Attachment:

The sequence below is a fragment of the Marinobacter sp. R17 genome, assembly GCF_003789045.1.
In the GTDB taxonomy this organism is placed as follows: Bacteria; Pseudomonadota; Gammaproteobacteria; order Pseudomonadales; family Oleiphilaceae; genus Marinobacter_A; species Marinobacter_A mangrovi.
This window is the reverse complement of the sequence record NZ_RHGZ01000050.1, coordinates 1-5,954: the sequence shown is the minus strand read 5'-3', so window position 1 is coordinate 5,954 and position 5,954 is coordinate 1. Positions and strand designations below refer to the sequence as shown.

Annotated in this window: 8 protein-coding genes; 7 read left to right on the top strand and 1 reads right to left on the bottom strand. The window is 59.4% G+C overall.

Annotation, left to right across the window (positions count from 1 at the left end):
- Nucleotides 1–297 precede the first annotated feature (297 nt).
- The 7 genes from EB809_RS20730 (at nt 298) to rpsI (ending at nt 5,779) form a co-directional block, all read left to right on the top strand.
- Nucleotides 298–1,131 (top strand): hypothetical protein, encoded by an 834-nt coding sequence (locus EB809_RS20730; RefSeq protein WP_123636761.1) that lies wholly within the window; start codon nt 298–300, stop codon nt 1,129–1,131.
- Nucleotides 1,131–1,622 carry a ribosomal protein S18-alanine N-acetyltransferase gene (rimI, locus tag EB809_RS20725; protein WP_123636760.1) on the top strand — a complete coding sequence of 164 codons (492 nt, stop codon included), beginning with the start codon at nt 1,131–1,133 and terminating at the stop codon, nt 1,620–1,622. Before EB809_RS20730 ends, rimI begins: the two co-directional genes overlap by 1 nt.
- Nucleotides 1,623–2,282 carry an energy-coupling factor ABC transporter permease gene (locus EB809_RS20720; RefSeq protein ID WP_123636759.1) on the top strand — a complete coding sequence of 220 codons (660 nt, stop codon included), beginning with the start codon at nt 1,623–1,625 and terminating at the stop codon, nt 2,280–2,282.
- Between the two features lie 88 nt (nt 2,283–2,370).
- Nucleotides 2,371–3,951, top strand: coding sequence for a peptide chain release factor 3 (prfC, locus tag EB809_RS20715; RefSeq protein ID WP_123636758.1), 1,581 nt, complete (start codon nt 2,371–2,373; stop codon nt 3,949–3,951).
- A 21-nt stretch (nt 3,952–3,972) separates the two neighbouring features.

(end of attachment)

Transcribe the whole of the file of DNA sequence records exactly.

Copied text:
The sequence below is a fragment of the Marinobacter sp. R17 genome, assembly GCF_003789045.1.
In the GTDB taxonomy this organism is placed as follows: Bacteria; Pseudomonadota; Gammaproteobacteria; order Pseudomonadales; family Oleiphilaceae; genus Marinobacter_A; species Marinobacter_A mangrovi.
This window is the reverse complement of the sequence record NZ_RHGZ01000050.1, coordinates 1-5,954: the sequence shown is the minus strand read 5'-3', so window position 1 is coordinate 5,954 and position 5,954 is coordinate 1. Positions and strand designations below refer to the sequence as shown.

Annotated in this window: 8 protein-coding genes; 7 read left to right on the top strand and 1 reads right to left on the bottom strand. The window is 59.4% G+C overall.

Annotation, left to right across the window (positions count from 1 at the left end):
- Nucleotides 1–297 precede the first annotated feature (297 nt).
- The 7 genes from EB809_RS20730 (at nt 298) to rpsI (ending at nt 5,779) form a co-directional block, all read left to right on the top strand.
- Nucleotides 298–1,131 (top strand): hypothetical protein, encoded by an 834-nt coding sequence (locus EB809_RS20730; RefSeq protein WP_123636761.1) that lies wholly within the window; start codon nt 298–300, stop codon nt 1,129–1,131.
- Nucleotides 1,131–1,622 carry a ribosomal protein S18-alanine N-acetyltransferase gene (rimI, locus tag EB809_RS20725; protein WP_123636760.1) on the top strand — a complete coding sequence of 164 codons (492 nt, stop codon included), beginning with the start codon at nt 1,131–1,133 and terminating at the stop codon, nt 1,620–1,622. Before EB809_RS20730 ends, rimI begins: the two co-directional genes overlap by 1 nt.
- Nucleotides 1,623–2,282 carry an energy-coupling factor ABC transporter permease gene (locus EB809_RS20720; RefSeq protein ID WP_123636759.1) on the top strand — a complete coding sequence of 220 codons (660 nt, stop codon included), beginning with the start codon at nt 1,623–1,625 and terminating at the stop codon, nt 2,280–2,282.
- Between the two features lie 88 nt (nt 2,283–2,370).
- Nucleotides 2,371–3,951, top strand: coding sequence for a peptide chain release factor 3 (prfC, locus tag EB809_RS20715; RefSeq protein ID WP_123636758.1), 1,581 nt, complete (start codon nt 2,371–2,373; stop codon nt 3,949–3,951).
- A 21-nt stretch (nt 3,952–3,972) separates the two neighbouring features.